Mobility as a Service (MaaS) is a term that was seen a few years ago as a promising revolution within the transport sector. In the Netherlands there was a lot of talk about it, there were countless discussion groups and many companies ventured into pilots and experiments. MaaS was expected to provide an integrated, efficient and sustainable solution to the transportation needs of both urban and rural areas. But has this promise been fulfilled?
Ideally, a MaaS platform would offer the possibility to access all forms of transport with one app: public transport, shared bicycles, rental cars, taxis, and so on. The platform should be flexible and allow travelers to seamlessly switch from one mode of transport to another. Especially in rural areas, where public transport is often limited, MaaS could lead to an increase in the use of shared mobility and public transport.
In the Netherlands, the reality is unfortunately different. There are many apps and initiatives, but they often focus on specific transport solutions instead of offering an integrated approach. For example, the NS app and the 9292 journey planner are still the primary choices for many travelers, and the range of standalone apps for shared bicycles and rental cars has only added to the confusion. This also applies to the MaaS pilot in Groningen and Drenthe, which made good progress, but was limited in scope and technical implementation.
The MaaS pilot in Groningen and Drenthe had specific challenges. The rural area has a low population density and high car dependence. There was hope that MaaS could help make the hub taxi and public transport more visible. Unfortunately, this turned out to be more difficult than expected, with technical issues and delays resulting in an incomplete implementation.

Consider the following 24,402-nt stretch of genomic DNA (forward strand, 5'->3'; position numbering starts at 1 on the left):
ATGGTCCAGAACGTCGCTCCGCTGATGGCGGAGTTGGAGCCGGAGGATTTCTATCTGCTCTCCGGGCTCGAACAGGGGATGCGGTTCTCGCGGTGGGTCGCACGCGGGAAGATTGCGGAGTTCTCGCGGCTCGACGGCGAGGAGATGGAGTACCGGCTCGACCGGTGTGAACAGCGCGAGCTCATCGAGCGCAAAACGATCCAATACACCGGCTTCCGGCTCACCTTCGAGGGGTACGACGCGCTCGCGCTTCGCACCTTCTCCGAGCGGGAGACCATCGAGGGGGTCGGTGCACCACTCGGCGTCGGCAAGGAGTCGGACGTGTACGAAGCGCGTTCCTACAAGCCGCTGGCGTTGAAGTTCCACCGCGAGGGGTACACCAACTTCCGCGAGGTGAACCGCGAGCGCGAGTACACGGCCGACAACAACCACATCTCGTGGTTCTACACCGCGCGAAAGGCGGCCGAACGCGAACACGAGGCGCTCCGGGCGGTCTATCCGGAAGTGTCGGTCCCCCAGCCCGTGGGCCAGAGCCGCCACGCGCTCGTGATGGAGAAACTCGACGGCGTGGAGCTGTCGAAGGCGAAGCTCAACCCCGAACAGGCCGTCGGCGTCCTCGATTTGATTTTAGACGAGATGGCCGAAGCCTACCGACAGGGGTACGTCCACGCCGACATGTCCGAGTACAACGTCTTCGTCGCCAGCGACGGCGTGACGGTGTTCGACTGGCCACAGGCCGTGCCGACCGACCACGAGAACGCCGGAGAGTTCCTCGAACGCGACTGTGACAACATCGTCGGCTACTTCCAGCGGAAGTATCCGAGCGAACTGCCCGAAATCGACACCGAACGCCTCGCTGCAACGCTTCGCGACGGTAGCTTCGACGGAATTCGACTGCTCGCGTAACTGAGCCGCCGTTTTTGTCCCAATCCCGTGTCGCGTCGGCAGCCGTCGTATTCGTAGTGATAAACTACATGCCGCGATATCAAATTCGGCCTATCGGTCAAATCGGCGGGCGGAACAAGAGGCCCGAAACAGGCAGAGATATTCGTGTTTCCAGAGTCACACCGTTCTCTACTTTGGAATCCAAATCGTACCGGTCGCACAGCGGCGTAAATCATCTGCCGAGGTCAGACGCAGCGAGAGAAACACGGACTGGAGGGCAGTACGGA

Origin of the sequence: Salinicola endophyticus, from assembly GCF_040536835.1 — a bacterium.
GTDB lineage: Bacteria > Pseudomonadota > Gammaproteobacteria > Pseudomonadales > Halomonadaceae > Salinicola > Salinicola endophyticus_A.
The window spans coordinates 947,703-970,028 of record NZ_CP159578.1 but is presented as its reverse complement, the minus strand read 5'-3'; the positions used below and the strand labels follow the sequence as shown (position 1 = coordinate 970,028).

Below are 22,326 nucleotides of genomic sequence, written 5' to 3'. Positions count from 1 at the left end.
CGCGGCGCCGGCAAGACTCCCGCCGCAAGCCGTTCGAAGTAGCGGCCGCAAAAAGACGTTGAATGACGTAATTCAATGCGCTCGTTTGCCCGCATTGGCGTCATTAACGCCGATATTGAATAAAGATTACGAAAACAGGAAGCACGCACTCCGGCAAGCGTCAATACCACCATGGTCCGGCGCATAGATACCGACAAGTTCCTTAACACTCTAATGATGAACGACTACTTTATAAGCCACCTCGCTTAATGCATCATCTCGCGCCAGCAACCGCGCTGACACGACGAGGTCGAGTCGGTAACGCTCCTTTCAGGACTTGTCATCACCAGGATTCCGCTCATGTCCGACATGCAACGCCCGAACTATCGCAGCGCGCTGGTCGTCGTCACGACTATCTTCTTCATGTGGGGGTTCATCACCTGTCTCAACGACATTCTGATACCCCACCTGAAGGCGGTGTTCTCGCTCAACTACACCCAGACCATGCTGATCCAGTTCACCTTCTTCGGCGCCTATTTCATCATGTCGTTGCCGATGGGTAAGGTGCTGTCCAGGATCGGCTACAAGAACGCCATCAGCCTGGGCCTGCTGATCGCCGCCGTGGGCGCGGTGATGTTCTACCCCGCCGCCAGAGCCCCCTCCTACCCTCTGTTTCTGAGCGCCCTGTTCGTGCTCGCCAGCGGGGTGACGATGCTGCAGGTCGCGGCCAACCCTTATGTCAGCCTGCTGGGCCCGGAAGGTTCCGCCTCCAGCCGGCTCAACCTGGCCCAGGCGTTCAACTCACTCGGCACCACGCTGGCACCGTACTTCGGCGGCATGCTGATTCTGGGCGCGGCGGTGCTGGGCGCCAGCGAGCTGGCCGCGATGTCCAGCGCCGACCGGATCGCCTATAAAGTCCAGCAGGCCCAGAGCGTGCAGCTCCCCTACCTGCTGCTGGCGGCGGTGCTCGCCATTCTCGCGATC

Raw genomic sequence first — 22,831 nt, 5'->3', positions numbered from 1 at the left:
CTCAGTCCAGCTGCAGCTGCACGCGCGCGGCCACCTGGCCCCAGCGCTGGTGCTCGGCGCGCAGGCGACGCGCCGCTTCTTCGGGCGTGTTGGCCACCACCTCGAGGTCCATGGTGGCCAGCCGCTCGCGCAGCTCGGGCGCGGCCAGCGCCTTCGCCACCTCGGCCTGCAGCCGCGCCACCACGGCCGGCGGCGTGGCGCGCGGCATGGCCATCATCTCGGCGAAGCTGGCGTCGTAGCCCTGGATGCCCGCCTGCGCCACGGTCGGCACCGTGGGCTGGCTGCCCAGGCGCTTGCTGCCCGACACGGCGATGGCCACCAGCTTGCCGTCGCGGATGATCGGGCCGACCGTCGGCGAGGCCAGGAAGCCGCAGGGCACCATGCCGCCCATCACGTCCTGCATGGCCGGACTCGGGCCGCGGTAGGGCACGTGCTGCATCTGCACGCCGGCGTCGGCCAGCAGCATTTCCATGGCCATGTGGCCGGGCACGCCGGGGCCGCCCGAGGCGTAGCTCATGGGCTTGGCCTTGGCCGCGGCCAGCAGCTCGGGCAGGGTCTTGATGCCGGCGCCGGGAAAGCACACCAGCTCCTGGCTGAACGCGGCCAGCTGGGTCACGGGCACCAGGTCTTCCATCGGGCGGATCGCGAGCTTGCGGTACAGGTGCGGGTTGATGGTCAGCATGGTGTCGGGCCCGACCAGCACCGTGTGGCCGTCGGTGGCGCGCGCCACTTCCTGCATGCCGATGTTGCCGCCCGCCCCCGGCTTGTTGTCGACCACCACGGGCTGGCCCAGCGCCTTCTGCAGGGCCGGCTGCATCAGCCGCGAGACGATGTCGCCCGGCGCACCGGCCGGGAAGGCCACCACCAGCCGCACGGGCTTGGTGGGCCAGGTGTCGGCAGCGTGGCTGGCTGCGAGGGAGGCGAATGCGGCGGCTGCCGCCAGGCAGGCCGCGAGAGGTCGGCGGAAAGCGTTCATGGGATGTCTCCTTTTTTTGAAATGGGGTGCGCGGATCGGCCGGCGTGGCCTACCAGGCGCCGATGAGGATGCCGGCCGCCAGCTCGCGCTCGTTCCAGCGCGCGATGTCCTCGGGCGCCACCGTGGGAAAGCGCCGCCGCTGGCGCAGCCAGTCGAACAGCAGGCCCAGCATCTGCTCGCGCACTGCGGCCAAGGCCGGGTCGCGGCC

If we take a critical look at the progress of MaaS in the Netherlands, it is clear that there is still a lot of work to be done. Despite some positive steps, such as the realization of the value of integration and the development of regional apps such as Glimble, the picture is mainly one of fragmentation and unfulfilled promises. Time will tell if MaaS will be able to understand the complexity of Dutch mobility issues and meet the high expectations that were initially set.
Apps like Smile have shown that developing a technology platform that integrates all modes of transport is a complex undertaking. It calls for interoperability between different databases, security protocols and user interfaces. Accessibility features should also be considered, such as voice control for people who can't operate the app with their hands.
The integration of Wmo transport and hub taxis in MaaS platforms is encountering legal and policy barriers. In order for public transport journeys to fall within the Wmo budget, new indications and policy changes are required. This is a lengthy process that can take years, but is crucial for the success of MaaS, especially in rural areas such as Groningen and Drenthe.
The road to a successful implementation of MaaS is still long and full of challenges, but the foundations are there. What is needed is a coordinated effort by government, transportation companies and technology partners to turn the promise of MaaS into a reality that works for everyone. The alternative – a continued fragmentation of services and a failure to meet important social and environmental goals – is simply not an option.